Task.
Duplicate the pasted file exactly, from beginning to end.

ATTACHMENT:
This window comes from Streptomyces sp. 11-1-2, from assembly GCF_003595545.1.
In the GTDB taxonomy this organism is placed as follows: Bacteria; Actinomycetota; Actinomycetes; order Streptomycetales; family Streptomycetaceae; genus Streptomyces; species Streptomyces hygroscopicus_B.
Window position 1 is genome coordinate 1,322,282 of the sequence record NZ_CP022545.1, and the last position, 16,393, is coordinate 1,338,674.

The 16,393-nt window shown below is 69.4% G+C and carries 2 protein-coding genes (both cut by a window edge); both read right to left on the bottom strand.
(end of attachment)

This window comes from Streptomyces sp. 11-1-2, from assembly GCF_003595545.1.
In the GTDB taxonomy this organism is placed as follows: Bacteria; Actinomycetota; Actinomycetes; order Streptomycetales; family Streptomycetaceae; genus Streptomyces; species Streptomyces hygroscopicus_B.
Window position 1 is genome coordinate 1,322,282 of the sequence record NZ_CP022545.1, and the last position, 16,393, is coordinate 1,338,674.

The 16,393-nt window shown below is 69.4% G+C and carries 2 protein-coding genes (both cut by a window edge); both read right to left on the bottom strand.